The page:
Shaping Up to Be a Big Free Speech Clause Term at the Supreme Court

Between Citizens United (which has to do with corporate speech related to candidates for office), Stevens (which is an important case about the limits of the “produced using criminal conduct” rationale for punishing speech, the “lacks serious value” rationale for punishing speech, and the “compelling interest” rationale for punishing speech), and now Christian Legal Society, it’s looking like an important Free Speech Clause Term at the Supreme Court.

The last several years have been comparatively quiet. True, Wisconsin Right to Life (2007) was a big important campaign-related speech case. Williams (2008) announced the solicitation exception to First Amendment protection. Garcetti v. Ceballos (2006) was a practically important decision about government employee speech, and Rumsfeld v. FAIR the same Term said conceptually important things about expressive association, expressive conduct, and compelled speech. But most of the other cases (such as Ysursa and Summum) in the last several years relatively narrow; even Morse, the Bong Hits student speech case, was legally narrow, though it attracted a lot of attention. I think we’d have to look back to the 2002-03 Term (McConnell, American Library Ass’n, and Virginia v. Black) to find a year as rich in juicy free speech cases.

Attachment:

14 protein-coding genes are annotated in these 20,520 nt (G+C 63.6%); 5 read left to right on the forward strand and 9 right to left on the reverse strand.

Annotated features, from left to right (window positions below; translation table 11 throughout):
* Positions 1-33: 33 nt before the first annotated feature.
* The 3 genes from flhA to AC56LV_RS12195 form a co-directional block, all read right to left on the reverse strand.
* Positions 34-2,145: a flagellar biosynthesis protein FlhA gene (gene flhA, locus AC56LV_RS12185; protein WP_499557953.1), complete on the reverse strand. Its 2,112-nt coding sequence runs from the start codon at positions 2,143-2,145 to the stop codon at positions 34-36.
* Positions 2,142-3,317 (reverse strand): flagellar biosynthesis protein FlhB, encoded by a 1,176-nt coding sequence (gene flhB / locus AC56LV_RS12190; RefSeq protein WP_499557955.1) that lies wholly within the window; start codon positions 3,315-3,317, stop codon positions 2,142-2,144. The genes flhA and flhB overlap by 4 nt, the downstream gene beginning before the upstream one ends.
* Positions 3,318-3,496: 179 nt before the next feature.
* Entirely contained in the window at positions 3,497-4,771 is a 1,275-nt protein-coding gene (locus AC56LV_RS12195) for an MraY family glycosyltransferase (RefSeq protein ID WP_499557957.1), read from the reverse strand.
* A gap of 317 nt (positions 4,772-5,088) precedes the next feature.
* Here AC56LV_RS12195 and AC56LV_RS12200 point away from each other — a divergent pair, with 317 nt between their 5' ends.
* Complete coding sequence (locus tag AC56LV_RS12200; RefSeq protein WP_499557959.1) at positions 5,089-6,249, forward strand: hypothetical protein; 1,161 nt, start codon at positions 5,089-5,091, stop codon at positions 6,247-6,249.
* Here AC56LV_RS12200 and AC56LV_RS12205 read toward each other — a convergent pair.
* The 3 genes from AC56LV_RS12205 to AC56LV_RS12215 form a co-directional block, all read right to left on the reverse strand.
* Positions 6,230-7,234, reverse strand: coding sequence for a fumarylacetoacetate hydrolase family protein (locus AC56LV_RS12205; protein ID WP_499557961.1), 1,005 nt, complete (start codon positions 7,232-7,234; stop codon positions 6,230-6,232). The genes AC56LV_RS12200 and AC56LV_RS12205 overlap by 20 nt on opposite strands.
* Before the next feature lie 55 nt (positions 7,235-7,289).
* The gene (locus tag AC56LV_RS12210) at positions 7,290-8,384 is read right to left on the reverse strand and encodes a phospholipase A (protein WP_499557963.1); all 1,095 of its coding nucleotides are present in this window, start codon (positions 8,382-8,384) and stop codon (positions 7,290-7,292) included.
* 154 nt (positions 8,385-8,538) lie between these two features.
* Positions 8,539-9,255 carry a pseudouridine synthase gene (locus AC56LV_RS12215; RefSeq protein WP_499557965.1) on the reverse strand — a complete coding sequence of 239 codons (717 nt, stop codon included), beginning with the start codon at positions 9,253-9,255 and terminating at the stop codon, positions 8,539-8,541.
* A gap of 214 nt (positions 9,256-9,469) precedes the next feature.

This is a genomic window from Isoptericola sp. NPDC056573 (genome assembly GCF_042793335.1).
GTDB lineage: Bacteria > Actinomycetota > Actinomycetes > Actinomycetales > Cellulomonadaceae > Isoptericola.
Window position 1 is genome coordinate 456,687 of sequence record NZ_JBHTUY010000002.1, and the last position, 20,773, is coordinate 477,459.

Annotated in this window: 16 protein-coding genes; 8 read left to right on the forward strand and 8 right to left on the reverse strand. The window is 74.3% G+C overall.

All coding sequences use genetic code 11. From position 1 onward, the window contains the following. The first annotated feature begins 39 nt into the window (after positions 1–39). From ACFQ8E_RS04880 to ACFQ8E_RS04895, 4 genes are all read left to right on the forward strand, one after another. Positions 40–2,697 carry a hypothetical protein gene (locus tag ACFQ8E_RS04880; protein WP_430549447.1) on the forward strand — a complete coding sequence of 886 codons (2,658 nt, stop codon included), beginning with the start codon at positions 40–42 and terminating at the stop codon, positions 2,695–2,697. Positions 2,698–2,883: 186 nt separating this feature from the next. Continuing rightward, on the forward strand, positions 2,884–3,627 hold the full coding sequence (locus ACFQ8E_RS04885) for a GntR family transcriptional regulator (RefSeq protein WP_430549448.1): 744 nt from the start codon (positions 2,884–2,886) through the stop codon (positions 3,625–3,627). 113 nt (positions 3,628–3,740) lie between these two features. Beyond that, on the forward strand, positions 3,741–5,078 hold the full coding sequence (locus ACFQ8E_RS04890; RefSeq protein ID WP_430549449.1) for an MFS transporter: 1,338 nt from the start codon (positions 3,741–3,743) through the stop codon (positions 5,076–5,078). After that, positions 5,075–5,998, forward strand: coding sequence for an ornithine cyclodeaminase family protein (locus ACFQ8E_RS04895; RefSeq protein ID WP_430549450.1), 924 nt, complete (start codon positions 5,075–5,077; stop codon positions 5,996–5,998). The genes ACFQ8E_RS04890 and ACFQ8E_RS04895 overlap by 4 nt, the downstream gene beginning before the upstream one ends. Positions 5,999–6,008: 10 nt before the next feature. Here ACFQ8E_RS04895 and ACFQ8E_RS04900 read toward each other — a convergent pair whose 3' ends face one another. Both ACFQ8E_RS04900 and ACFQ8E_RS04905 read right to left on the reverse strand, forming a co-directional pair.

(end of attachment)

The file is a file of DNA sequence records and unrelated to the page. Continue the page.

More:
UPDATE: I completely forgot about this Term’s Milavetz, Gallop & Milavetz, which might end up being an important case on professional-client speech (a subject about which the Court has in the past said little) and possibly on compelled speech as well. Thanks to commenter Tom Hynes for reminding me.